Guest Speakers

Apr 1, 2020, 2:29

Guest Speaker: Strategies for Effective Leadership

15 July 2010

By Lynn Schwartz

guest_july10As we enter new positions, many of us (including graduates just starting out) will want to hurry to implement our passions and agendas for change. Dr. Linda Schaumann Reese explained at CAFÉ’s recent Leadership Conference why this common approach is NOT a recipe for success.

Businesses spend millions of dollars investing in new leaders, but research shows that many of these enthusiastic, qualified leaders will fail. With the hospitality industry expanding and diversifying, higher levels of education and expectations are required. Chefs need to be more than cooks; they need to be strong, effective leaders. What keeps leaders from succeeding and what can you do differently to avoid failure?

  • 40% of new management hires fail within the first 18 months.
  • The absence of a realistic plan and clear expectations is the No. 1 reason for professional doom.
  • New leaders have little time to establish themselves, as their fate is typically sealed within the first three months.

These are some of the unsettling facts that Dr. Linda Schaumann Reese, managing partner of Leader OnBoarding, Inc., offered in her “Why Leaders Fail” seminar presented at the 6th-Annual CAFÉ Leadership Conference in Baltimore in June. Reese, who holds a Ph.D. from University of Illinois in industrial and organizational psychology and is a professor of executive education at The Ohio State University’s Fisher College of Business, is also a respected consultant known for her work in new leadership development and effectiveness.

While much of her consulting has been with Fortune 500 companies in a variety of industries, Reese uncovered some troubling misconceptions when she spoke with a group of culinary students preparing for their externships. “Students seemed to be more interested in demonstrating and highlighting their talents rather than respecting and understanding their employer’s needs,” she says. “For instance, one student had a passion for vegetable carving, but did not stop to consider that his new employer might not need or value this skill. We cherish our individuality, but it should not be at the expense of our employer’s best interests.” As we enter new positions (whether as a leader hired to bring change or as culinary student just starting out), many of us will want to hurry to implement our passions and agendas for change. This common approach is NOT a recipe for success.

Here are some of Reese’s key tips for effective leadership:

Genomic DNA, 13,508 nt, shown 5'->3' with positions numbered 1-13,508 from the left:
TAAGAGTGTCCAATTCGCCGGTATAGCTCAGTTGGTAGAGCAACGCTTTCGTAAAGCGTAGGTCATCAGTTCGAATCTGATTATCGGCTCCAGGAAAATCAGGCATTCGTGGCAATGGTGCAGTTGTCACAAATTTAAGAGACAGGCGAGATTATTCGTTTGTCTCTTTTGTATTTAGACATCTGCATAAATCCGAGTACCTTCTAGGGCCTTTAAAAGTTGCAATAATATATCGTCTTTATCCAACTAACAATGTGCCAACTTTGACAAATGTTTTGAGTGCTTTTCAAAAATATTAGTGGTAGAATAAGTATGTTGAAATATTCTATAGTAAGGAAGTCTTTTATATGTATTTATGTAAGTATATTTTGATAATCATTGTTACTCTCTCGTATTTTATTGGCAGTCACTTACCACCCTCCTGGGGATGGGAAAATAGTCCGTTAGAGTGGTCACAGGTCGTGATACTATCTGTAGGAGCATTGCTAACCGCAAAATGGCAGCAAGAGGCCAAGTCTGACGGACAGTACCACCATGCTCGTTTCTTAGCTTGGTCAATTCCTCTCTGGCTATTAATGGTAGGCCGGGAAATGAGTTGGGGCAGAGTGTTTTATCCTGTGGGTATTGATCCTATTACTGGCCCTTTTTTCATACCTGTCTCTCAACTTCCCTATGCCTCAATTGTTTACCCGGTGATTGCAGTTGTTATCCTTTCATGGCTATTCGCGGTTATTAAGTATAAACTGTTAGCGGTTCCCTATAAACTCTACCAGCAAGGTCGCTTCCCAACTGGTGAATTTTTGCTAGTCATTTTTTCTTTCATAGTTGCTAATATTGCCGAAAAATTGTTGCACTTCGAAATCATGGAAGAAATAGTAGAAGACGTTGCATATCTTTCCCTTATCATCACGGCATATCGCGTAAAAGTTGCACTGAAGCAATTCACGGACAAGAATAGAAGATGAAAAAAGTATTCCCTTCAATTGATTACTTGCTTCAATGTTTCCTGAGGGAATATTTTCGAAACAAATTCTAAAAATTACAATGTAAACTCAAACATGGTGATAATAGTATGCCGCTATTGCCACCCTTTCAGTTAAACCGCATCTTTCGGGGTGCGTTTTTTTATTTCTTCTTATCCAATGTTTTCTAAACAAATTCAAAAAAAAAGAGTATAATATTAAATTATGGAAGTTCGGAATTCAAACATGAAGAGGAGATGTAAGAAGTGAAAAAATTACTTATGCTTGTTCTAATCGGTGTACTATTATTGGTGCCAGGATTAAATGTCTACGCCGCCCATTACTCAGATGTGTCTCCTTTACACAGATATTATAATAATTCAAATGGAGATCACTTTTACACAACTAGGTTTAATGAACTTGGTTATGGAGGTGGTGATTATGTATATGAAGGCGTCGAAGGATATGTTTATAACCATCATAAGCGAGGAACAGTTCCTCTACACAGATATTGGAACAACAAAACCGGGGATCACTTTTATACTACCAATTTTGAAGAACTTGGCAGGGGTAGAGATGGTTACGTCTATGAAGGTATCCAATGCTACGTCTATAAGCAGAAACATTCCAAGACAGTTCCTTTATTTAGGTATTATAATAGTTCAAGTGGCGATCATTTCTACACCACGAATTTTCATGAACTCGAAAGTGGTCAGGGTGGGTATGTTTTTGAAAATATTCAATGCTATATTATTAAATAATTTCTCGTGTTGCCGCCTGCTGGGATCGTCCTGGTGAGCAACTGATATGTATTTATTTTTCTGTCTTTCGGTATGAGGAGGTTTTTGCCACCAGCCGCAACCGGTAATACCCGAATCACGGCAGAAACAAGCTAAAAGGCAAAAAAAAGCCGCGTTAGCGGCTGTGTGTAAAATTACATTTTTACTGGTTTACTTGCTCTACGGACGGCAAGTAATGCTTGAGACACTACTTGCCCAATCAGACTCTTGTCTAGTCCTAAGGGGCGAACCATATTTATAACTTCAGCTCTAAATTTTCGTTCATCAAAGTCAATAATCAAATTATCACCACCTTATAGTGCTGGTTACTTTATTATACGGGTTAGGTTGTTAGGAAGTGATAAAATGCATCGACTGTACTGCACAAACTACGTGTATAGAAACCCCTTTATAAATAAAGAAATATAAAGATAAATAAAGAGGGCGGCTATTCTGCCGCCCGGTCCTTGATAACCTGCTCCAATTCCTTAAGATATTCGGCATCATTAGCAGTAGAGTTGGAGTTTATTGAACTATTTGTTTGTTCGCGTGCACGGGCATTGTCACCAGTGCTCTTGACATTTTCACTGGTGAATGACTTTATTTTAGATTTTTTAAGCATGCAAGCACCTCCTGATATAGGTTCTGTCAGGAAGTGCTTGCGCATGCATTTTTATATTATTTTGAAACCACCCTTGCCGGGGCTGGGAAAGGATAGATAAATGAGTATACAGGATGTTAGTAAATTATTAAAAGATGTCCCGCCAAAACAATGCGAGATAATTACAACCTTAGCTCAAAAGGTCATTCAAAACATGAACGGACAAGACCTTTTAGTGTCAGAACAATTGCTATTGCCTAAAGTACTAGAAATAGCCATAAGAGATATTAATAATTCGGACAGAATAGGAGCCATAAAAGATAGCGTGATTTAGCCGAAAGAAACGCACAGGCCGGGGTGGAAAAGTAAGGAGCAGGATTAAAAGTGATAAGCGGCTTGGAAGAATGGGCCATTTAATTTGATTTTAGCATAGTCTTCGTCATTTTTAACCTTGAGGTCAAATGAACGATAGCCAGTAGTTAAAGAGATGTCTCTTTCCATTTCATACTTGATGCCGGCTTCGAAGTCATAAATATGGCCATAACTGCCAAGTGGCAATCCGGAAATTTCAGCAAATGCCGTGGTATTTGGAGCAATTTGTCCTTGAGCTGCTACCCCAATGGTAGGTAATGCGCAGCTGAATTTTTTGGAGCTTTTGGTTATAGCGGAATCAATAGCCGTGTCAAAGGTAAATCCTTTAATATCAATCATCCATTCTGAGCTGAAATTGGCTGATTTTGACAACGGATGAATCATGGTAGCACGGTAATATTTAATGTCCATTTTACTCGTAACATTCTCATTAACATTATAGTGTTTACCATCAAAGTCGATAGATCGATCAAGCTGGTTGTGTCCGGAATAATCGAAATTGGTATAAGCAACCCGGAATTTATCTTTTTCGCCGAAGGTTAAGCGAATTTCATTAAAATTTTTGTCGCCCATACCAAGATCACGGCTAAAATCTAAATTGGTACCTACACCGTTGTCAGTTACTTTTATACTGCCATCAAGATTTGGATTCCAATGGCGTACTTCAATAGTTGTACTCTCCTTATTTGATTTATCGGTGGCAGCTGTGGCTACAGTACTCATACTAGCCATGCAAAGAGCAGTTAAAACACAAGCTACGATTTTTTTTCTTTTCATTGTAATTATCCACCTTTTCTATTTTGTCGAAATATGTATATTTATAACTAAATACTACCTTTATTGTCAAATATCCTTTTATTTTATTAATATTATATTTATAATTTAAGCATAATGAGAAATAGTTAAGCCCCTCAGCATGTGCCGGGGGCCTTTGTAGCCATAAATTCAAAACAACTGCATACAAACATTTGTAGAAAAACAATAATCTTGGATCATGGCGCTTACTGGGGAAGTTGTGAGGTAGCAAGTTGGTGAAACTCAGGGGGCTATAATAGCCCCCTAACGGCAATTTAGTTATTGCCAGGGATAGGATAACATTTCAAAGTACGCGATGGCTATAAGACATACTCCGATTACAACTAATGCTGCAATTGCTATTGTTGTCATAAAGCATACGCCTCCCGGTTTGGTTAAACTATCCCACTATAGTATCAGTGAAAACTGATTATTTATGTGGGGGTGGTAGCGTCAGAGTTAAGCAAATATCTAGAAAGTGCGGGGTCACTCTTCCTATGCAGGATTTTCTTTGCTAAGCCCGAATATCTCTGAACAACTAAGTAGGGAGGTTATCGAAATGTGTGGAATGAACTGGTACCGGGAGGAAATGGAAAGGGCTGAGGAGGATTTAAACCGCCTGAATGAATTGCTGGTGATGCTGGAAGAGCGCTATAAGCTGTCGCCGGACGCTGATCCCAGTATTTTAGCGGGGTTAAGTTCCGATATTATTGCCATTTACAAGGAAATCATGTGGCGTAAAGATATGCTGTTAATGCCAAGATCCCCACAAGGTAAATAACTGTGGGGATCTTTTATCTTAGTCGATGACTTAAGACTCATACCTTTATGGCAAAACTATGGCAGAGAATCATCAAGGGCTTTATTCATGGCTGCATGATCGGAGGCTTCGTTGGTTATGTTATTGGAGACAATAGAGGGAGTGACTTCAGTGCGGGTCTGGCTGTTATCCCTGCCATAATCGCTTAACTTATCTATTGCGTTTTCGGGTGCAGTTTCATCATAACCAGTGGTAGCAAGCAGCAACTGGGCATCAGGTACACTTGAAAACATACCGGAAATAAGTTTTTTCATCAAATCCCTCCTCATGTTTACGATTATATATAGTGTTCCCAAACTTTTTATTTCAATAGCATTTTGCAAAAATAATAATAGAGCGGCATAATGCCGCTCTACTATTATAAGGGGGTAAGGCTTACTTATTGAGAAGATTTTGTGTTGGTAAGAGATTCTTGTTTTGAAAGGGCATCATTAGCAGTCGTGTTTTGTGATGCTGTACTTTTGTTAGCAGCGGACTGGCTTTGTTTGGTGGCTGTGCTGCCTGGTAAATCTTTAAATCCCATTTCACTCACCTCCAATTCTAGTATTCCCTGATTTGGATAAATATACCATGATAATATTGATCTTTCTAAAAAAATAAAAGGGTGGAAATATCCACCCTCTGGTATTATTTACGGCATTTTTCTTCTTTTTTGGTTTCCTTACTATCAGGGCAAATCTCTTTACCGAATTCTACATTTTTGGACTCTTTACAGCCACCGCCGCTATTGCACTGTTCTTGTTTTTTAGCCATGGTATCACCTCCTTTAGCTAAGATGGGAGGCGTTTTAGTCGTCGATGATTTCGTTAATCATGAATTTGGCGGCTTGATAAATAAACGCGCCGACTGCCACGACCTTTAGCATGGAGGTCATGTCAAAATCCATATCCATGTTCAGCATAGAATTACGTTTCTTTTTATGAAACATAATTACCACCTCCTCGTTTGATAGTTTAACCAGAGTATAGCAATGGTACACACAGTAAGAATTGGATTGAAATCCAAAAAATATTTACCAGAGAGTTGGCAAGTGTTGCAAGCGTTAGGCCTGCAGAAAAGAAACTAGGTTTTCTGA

• Make Expectations Clear. Organizations are often unclear (even misrepresent) the position and expectations to job candidates. Communication is essential. Make sure you work out a realistic plan of action from the start. Know what is expected of you and what you will expect from others. Clarity is key.
  • Fit into Your Community. As a new employee, manager or executive hired to implement change, you will first and foremost need to adapt yourself to the social climate and culture of the company. This is not about losing what is unique about you, but about becoming a productive and integral part of your new work community.
  • Leave Your Arrogance at the Door. If you want to belong, you will have to demonstrate humility. Rather than send the message Look how talented and valuable I am, you will need to convey another message — I am here to be of service and become part of the team. How can I help? This will help to establish your citizenship in the company, a prerequisite to making appropriate changes.
  • Focus on Learning about Your New Company. Rather than demonstrating your worth, strive to build an in-depth understanding of the history of the company, its key initiatives and the results achieved. Identify the short- and long-term priorities of the leadership team. What is expected behavior (both stated and unstated)? What is forbidden? How does your company measure and talk about success? What differences do you notice between successful and unsuccessful leaders? Be sure to study and understand the dynamics of company politics.
  • Get Feedback. To learn, you must listen. View feedback as a gift. Similarly, feedback offered by you as a leader should not be brutal, but actionable.
  • Build Alliances. New leaders have formal authority, but not automatic support. Support is necessary for your success. Be cautious about forming and sharing a vision for your team until you have gained enough information to make others feel valued. Resist the temptation to fix things until you understand the underlying issues. Seek to improve the organization without devaluing what already exists.
  • Use Inspiration and Not Authority to Motivate Employees to Change. No one likes the closed-minded expert. It is up to you to capture each person’s imagination and find a way to turn him or her on to the new way of doing things.
  • Meet Performance Goals. Few leaders fail because of lack of intelligence or technical skills. Most failures are due to poor execution. Once you understand the company, its culture, its employees, what works well and what would benefit from change, get things done. Deliver on the commitments you have established.

Lynn Schwartz is a writer and former New York City restaurateur. She is currently the show manager for The Food & Wine Festival at National Harbor. She is based in Maryland.